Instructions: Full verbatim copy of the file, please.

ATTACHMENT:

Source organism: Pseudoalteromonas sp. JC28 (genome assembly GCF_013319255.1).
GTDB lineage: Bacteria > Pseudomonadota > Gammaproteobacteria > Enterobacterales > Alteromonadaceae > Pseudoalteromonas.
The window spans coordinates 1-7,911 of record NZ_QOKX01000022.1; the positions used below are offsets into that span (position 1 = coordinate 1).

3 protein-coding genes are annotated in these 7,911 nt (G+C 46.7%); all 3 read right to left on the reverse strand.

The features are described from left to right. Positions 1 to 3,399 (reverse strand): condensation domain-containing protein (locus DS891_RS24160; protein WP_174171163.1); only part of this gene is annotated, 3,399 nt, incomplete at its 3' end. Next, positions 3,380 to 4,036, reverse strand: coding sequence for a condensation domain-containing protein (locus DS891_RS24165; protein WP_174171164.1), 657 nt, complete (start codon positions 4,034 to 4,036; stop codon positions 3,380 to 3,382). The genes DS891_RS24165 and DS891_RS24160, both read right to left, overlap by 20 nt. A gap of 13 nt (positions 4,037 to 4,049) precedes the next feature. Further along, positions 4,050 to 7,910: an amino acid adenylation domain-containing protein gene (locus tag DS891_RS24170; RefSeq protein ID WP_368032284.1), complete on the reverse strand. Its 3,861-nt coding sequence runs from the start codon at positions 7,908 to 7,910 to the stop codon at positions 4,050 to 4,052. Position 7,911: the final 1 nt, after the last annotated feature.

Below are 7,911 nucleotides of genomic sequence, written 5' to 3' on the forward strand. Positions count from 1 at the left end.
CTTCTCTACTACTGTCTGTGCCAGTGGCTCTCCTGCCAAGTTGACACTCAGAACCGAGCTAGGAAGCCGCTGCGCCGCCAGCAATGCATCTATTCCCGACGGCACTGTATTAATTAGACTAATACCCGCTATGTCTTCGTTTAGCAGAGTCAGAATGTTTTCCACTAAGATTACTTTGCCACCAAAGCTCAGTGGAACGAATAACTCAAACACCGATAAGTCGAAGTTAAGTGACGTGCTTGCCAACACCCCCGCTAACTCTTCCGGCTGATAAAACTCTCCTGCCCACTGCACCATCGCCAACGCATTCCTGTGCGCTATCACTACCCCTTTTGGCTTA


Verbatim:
Source organism: Pseudoalteromonas sp. JC28 (genome assembly GCF_013319255.1).
GTDB lineage: Bacteria > Pseudomonadota > Gammaproteobacteria > Enterobacterales > Alteromonadaceae > Pseudoalteromonas.
The window spans coordinates 1-7,911 of record NZ_QOKX01000022.1; the positions used below are offsets into that span (position 1 = coordinate 1).

3 protein-coding genes are annotated in these 7,911 nt (G+C 46.7%); all 3 read right to left on the reverse strand.

The features are described from left to right. Positions 1 to 3,399 (reverse strand): condensation domain-containing protein (locus DS891_RS24160; protein WP_174171163.1); only part of this gene is annotated, 3,399 nt, incomplete at its 3' end. Next, positions 3,380 to 4,036, reverse strand: coding sequence for a condensation domain-containing protein (locus DS891_RS24165; protein WP_174171164.1), 657 nt, complete (start codon positions 4,034 to 4,036; stop codon positions 3,380 to 3,382). The genes DS891_RS24165 and DS891_RS24160, both read right to left, overlap by 20 nt. A gap of 13 nt (positions 4,037 to 4,049) precedes the next feature. Further along, positions 4,050 to 7,910: an amino acid adenylation domain-containing protein gene (locus tag DS891_RS24170; RefSeq protein ID WP_368032284.1), complete on the reverse strand. Its 3,861-nt coding sequence runs from the start codon at positions 7,908 to 7,910 to the stop codon at positions 4,050 to 4,052. Position 7,911: the final 1 nt, after the last annotated feature.

Below are 7,911 nucleotides of genomic sequence, written 5' to 3' on the forward strand. Positions count from 1 at the left end.
CTTCTCTACTACTGTCTGTGCCAGTGGCTCTCCTGCCAAGTTGACACTCAGAACCGAGCTAGGAAGCCGCTGCGCCGCCAGCAATGCATCTATTCCCGACGGCACTGTATTAATTAGACTAATACCCGCTATGTCTTCGTTTAGCAGAGTCAGAATGTTTTCCACTAAGATTACTTTGCCACCAAAGCTCAGTGGAACGAATAACTCAAACACCGATAAGTCGAAGTTAAGTGACGTGCTTGCCAACACCCCCGCTAACTCTTCCGGCTGATAAAACTCTCCTGCCCACTGCACCATCGCCAACGCATTCCTGTGCGCTATCACTACCCCTTTTGGCTTA